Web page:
To help combat rising COVID-19 infections, the governors of Tokyo and surrounding prefectures agreed on Monday to request more measures from the central government, including reduced opening hours for bars and restaurants.

After new infections surpassed 25,000 nationwide in the last two days, the highly infectious Omicron variant is causing a resurgence in coronavirus cases, which are hovering around record levels.

The occupancy rate of hospital beds for COVID-19 patients was expected to have reached 20% on Monday, a significant threshold for requesting extra steps, Tokyo Governor Yuriko Koike said.

The government is considering measures that will affect nine prefectures in addition to Tokyo. After it appeared that base outbreaks of Omicron had spread into surrounding communities, restrictions were imposed this month in three regions hosting US military sites.

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However, according to public health expert Kenji Shibuya, the effectiveness of emergency announcements in changing people's behaviour has weakened as a result of Japan's repeated use of the measure during the pandemic.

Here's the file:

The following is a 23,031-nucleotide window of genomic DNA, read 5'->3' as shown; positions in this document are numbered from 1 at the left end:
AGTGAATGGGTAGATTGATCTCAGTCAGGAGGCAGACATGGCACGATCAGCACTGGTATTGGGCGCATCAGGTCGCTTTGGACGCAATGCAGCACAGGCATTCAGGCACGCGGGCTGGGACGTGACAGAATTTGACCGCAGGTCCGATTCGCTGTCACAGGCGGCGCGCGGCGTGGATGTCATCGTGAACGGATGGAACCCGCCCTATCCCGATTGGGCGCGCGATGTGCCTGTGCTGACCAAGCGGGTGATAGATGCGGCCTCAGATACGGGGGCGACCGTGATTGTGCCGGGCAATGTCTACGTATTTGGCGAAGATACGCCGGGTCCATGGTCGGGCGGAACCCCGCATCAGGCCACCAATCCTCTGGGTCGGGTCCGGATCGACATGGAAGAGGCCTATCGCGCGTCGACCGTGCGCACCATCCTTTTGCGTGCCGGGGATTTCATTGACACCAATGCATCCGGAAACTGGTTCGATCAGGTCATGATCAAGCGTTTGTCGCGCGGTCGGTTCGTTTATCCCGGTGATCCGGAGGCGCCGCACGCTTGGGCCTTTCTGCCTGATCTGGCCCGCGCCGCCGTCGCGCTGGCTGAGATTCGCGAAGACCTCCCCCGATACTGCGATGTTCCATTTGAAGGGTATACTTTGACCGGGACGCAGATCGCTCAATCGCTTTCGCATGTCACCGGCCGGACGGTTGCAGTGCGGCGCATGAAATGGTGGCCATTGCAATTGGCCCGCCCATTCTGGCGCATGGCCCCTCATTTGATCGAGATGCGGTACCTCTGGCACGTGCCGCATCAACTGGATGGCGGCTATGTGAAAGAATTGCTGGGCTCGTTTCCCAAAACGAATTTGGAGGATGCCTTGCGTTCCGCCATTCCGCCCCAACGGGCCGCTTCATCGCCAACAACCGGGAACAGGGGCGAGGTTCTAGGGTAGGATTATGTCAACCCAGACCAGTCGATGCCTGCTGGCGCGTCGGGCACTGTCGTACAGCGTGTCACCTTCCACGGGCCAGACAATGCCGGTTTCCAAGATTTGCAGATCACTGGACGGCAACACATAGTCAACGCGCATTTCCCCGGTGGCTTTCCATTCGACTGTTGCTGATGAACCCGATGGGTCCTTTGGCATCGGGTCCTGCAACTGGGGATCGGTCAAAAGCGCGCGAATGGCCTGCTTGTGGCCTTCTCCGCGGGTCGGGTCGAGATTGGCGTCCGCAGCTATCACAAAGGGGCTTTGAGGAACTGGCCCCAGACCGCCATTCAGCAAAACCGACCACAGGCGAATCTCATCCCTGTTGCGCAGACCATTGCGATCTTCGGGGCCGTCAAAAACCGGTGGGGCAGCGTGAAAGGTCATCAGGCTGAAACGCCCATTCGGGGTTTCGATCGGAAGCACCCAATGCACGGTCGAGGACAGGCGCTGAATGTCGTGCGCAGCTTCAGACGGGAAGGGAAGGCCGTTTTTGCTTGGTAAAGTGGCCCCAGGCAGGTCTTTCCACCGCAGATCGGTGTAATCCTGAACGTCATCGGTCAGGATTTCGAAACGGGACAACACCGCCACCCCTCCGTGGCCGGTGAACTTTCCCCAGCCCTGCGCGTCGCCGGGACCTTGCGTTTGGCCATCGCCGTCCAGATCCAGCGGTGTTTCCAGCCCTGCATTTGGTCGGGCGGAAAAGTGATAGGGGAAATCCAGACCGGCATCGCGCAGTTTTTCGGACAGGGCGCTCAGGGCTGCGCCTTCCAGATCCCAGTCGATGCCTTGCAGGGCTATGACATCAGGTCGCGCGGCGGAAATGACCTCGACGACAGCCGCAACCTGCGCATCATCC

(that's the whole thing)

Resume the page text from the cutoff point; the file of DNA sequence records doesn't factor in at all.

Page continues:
"Omicron is a very significant test case for any community," said Shibuya, who coordinates vaccine efforts in northern Japan, adding that officials have to figure out how to handle the disease while keeping socioeconomic activities going.

Shibuya noted that the most important priority today is to speed up booster shots, testing, and distribution of oral treatments to prevent Omicron infections from overwhelming hospitals. At the end of September, various levels of emergency measures imposed across Japan last year were lifted.

When the number of hospital beds in Tokyo reaches half, a complete declaration of emergency will be sought, Koike said. Out of a total of around 128,000 beds in the region, the capital has set aside about 6,900 for coronavirus treatment.